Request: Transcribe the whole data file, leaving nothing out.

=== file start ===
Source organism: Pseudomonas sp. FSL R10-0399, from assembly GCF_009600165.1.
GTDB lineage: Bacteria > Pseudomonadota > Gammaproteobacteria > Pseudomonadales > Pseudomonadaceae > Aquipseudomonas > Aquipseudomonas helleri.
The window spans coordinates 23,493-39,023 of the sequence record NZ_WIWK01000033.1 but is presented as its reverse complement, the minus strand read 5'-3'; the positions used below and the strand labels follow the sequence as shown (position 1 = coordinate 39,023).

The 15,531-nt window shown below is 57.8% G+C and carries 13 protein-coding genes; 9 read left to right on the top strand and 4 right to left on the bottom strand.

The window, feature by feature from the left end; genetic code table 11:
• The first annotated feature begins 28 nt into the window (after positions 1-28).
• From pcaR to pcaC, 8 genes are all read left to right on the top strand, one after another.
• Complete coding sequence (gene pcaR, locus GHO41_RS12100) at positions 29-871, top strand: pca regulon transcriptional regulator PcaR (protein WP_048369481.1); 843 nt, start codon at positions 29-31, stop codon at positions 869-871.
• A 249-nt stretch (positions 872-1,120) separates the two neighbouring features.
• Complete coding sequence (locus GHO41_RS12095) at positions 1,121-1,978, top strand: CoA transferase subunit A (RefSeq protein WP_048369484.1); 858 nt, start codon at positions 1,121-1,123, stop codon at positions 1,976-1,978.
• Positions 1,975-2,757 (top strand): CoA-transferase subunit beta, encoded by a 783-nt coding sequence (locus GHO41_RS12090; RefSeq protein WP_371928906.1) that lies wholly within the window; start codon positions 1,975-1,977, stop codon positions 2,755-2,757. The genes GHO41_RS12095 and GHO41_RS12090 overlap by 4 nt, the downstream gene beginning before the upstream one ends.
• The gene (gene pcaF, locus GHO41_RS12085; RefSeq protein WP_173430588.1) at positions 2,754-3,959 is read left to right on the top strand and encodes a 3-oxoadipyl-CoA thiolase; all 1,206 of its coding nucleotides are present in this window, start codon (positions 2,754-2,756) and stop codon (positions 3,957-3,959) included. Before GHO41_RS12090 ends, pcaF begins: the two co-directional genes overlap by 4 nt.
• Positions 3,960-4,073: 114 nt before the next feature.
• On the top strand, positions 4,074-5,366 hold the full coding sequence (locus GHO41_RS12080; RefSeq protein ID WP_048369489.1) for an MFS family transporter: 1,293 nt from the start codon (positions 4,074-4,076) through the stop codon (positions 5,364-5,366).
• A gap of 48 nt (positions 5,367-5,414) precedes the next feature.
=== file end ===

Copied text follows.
Source organism: Pseudomonas sp. FSL R10-0399, from assembly GCF_009600165.1.
GTDB lineage: Bacteria > Pseudomonadota > Gammaproteobacteria > Pseudomonadales > Pseudomonadaceae > Aquipseudomonas > Aquipseudomonas helleri.
The window spans coordinates 23,493-39,023 of the sequence record NZ_WIWK01000033.1 but is presented as its reverse complement, the minus strand read 5'-3'; the positions used below and the strand labels follow the sequence as shown (position 1 = coordinate 39,023).

The 15,531-nt window shown below is 57.8% G+C and carries 13 protein-coding genes; 9 read left to right on the top strand and 4 right to left on the bottom strand.

The window, feature by feature from the left end; genetic code table 11:
• The first annotated feature begins 28 nt into the window (after positions 1-28).
• From pcaR to pcaC, 8 genes are all read left to right on the top strand, one after another.
• Complete coding sequence (gene pcaR, locus GHO41_RS12100) at positions 29-871, top strand: pca regulon transcriptional regulator PcaR (protein WP_048369481.1); 843 nt, start codon at positions 29-31, stop codon at positions 869-871.
• A 249-nt stretch (positions 872-1,120) separates the two neighbouring features.
• Complete coding sequence (locus GHO41_RS12095) at positions 1,121-1,978, top strand: CoA transferase subunit A (RefSeq protein WP_048369484.1); 858 nt, start codon at positions 1,121-1,123, stop codon at positions 1,976-1,978.
• Positions 1,975-2,757 (top strand): CoA-transferase subunit beta, encoded by a 783-nt coding sequence (locus GHO41_RS12090; RefSeq protein WP_371928906.1) that lies wholly within the window; start codon positions 1,975-1,977, stop codon positions 2,755-2,757. The genes GHO41_RS12095 and GHO41_RS12090 overlap by 4 nt, the downstream gene beginning before the upstream one ends.
• The gene (gene pcaF, locus GHO41_RS12085; RefSeq protein WP_173430588.1) at positions 2,754-3,959 is read left to right on the top strand and encodes a 3-oxoadipyl-CoA thiolase; all 1,206 of its coding nucleotides are present in this window, start codon (positions 2,754-2,756) and stop codon (positions 3,957-3,959) included. Before GHO41_RS12090 ends, pcaF begins: the two co-directional genes overlap by 4 nt.
• Positions 3,960-4,073: 114 nt before the next feature.
• On the top strand, positions 4,074-5,366 hold the full coding sequence (locus GHO41_RS12080; RefSeq protein ID WP_048369489.1) for an MFS family transporter: 1,293 nt from the start codon (positions 4,074-4,076) through the stop codon (positions 5,364-5,366).
• A gap of 48 nt (positions 5,367-5,414) precedes the next feature.